Brian T. Lawrence, Alejandro Calle, Christopher A. Saski, Juan Carlos Melgar

Differential Gene Expression Patterns in Peach Roots under Non-Uniform Soil Conditions in Response to Organic Matter

  • Genetics (clinical)
  • Genetics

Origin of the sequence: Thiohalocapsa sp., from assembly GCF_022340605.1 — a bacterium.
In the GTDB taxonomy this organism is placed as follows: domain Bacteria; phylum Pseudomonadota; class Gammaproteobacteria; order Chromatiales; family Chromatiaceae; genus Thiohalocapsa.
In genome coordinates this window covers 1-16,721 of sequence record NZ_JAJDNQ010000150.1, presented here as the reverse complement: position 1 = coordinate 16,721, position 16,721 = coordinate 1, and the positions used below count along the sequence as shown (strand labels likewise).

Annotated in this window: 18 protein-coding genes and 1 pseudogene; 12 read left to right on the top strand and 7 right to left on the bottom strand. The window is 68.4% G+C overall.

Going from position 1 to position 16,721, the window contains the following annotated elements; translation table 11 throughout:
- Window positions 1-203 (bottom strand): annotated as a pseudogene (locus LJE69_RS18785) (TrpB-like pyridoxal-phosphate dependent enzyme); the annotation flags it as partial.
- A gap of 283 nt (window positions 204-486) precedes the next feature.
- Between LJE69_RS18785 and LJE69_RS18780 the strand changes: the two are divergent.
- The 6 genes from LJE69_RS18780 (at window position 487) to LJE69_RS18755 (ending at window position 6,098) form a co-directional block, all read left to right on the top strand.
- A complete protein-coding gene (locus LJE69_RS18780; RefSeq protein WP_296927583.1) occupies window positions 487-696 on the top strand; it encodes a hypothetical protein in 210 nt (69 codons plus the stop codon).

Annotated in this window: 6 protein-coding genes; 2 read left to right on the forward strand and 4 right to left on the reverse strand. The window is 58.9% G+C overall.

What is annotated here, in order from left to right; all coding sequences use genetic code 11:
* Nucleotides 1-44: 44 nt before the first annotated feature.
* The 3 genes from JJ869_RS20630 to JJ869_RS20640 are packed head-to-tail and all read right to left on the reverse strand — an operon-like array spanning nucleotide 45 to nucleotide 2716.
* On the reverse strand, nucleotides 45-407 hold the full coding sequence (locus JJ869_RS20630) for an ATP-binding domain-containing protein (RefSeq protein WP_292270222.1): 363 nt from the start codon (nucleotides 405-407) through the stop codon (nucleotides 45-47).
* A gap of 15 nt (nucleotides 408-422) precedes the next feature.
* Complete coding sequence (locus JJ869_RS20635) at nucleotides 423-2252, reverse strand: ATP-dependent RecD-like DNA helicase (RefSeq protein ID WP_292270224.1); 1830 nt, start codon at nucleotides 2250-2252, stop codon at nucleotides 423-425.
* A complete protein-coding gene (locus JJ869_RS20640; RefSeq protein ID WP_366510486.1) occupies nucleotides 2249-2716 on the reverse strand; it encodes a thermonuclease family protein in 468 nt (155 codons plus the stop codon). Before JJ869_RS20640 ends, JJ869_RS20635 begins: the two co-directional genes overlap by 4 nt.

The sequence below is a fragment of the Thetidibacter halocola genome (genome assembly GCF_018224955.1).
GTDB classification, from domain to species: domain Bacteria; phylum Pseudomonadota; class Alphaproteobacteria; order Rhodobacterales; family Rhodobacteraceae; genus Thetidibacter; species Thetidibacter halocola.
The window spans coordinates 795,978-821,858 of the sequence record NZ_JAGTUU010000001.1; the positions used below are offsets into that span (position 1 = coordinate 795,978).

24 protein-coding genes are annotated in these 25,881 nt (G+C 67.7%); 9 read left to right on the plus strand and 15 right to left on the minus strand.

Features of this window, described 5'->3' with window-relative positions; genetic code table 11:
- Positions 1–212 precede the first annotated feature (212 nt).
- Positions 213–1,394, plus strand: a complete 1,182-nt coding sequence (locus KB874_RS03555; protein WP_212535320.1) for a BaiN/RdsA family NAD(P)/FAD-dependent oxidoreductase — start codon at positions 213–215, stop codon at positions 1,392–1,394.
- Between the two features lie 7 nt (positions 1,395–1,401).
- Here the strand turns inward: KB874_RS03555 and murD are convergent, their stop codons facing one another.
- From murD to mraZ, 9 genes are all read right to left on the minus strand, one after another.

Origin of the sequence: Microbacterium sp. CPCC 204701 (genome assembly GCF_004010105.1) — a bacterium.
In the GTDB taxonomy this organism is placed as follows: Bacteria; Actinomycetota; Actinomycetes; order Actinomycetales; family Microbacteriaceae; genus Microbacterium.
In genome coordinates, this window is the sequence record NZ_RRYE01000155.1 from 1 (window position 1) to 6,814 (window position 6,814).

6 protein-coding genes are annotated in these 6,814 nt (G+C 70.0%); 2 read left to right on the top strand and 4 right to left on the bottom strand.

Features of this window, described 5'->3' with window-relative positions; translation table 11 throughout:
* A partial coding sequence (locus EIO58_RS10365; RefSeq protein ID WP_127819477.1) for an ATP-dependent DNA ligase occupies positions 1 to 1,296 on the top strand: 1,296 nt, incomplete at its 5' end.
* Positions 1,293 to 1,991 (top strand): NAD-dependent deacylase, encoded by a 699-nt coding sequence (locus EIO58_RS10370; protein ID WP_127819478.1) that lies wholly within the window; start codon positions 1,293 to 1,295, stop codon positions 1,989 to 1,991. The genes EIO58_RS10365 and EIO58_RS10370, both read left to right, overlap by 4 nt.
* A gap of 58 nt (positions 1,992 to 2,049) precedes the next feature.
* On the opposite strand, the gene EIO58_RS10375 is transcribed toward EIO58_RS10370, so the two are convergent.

Organic matter (OM) amendments are often encouraged in sustainable agriculture programs but can create heterogeneous soil environments when applied to perennial crops such as peaches (Prunus persica (L.) Batsch). To better understand the responses of peach roots to non-uniform soil conditions, transcriptomic analysis was performed in a split-root study using uniform soil (the same soil type for all roots) or non-uniform soil (different soil types for each half of the root system) from either (1) autoclaved sand (S), (2) autoclaved sand with autoclaved compost (A), or (3) autoclaved sand with compost which included inherent biological soil life (B). Each uniform soil type (S, A, and B) was grouped and compared by uniform and non-uniform soil comparisons for a total of nine treatments. Comparisons revealed peach roots had differentially expressed genes (DEGs) and gene ontology terms between soil groups, with the S and B groups having a range of 106–411 DEGs and the A group having a range of 19–94 DEGs. Additionally, six modules were identified and correlated (p > 0.69) for six of the nine treatment combinations. This study broadly highlights the complexity of how OM and biological life in the rhizosphere interact with immediate and distant roots and sheds light on how non-homogenous soil conditions can influence peach root gene expression.

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